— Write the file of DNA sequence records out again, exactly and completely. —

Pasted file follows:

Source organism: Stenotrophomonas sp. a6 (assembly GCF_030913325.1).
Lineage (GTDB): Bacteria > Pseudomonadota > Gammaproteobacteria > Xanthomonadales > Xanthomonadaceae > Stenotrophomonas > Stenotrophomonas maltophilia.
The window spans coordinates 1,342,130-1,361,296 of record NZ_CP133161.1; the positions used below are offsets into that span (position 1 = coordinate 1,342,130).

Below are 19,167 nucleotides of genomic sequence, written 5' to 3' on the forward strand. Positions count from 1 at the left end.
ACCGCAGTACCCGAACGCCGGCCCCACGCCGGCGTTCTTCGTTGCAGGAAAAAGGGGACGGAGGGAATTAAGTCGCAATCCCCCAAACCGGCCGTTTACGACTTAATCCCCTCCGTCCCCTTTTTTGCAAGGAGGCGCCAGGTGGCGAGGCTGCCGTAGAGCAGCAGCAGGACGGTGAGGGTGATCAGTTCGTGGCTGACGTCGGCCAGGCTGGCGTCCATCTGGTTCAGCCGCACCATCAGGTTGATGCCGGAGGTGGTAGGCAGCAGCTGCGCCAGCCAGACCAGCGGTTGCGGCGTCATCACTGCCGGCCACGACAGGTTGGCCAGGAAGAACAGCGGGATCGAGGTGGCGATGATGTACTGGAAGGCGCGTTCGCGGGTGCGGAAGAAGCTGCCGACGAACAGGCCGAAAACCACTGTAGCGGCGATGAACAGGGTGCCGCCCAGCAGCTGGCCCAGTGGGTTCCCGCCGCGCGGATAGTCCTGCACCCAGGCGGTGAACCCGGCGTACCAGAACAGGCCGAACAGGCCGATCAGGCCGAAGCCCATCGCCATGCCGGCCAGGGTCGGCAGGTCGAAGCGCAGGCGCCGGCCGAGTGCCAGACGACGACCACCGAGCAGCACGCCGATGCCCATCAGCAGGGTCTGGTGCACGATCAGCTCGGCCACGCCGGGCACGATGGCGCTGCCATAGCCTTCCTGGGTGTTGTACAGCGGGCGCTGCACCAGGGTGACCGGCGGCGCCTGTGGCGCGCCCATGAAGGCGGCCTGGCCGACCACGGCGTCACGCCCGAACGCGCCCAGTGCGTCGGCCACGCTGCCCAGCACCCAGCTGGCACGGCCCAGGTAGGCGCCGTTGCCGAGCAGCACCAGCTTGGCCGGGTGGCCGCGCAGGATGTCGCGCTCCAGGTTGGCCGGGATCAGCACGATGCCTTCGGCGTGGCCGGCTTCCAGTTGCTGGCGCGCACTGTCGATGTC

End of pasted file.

Source organism: Stenotrophomonas sp. a6 (assembly GCF_030913325.1).
Lineage (GTDB): Bacteria > Pseudomonadota > Gammaproteobacteria > Xanthomonadales > Xanthomonadaceae > Stenotrophomonas > Stenotrophomonas maltophilia.
The window spans coordinates 1,342,130-1,361,296 of record NZ_CP133161.1; the positions used below are offsets into that span (position 1 = coordinate 1,342,130).

Below are 19,167 nucleotides of genomic sequence, written 5' to 3' on the forward strand. Positions count from 1 at the left end.
ACCGCAGTACCCGAACGCCGGCCCCACGCCGGCGTTCTTCGTTGCAGGAAAAAGGGGACGGAGGGAATTAAGTCGCAATCCCCCAAACCGGCCGTTTACGACTTAATCCCCTCCGTCCCCTTTTTTGCAAGGAGGCGCCAGGTGGCGAGGCTGCCGTAGAGCAGCAGCAGGACGGTGAGGGTGATCAGTTCGTGGCTGACGTCGGCCAGGCTGGCGTCCATCTGGTTCAGCCGCACCATCAGGTTGATGCCGGAGGTGGTAGGCAGCAGCTGCGCCAGCCAGACCAGCGGTTGCGGCGTCATCACTGCCGGCCACGACAGGTTGGCCAGGAAGAACAGCGGGATCGAGGTGGCGATGATGTACTGGAAGGCGCGTTCGCGGGTGCGGAAGAAGCTGCCGACGAACAGGCCGAAAACCACTGTAGCGGCGATGAACAGGGTGCCGCCCAGCAGCTGGCCCAGTGGGTTCCCGCCGCGCGGATAGTCCTGCACCCAGGCGGTGAACCCGGCGTACCAGAACAGGCCGAACAGGCCGATCAGGCCGAAGCCCATCGCCATGCCGGCCAGGGTCGGCAGGTCGAAGCGCAGGCGCCGGCCGAGTGCCAGACGACGACCACCGAGCAGCACGCCGATGCCCATCAGCAGGGTCTGGTGCACGATCAGCTCGGCCACGCCGGGCACGATGGCGCTGCCATAGCCTTCCTGGGTGTTGTACAGCGGGCGCTGCACCAGGGTGACCGGCGGCGCCTGTGGCGCGCCCATGAAGGCGGCCTGGCCGACCACGGCGTCACGCCCGAACGCGCCCAGTGCGTCGGCCACGCTGCCCAGCACCCAGCTGGCACGGCCCAGGTAGGCGCCGTTGCCGAGCAGCACCAGCTTGGCCGGGTGGCCGCGCAGGATGTCGCGCTCCAGGTTGGCCGGGATCAGCACGATGCCTTCGGCGTGGCCGGCTTCCAGTTGCTGGCGCGCACTGTCGATGTC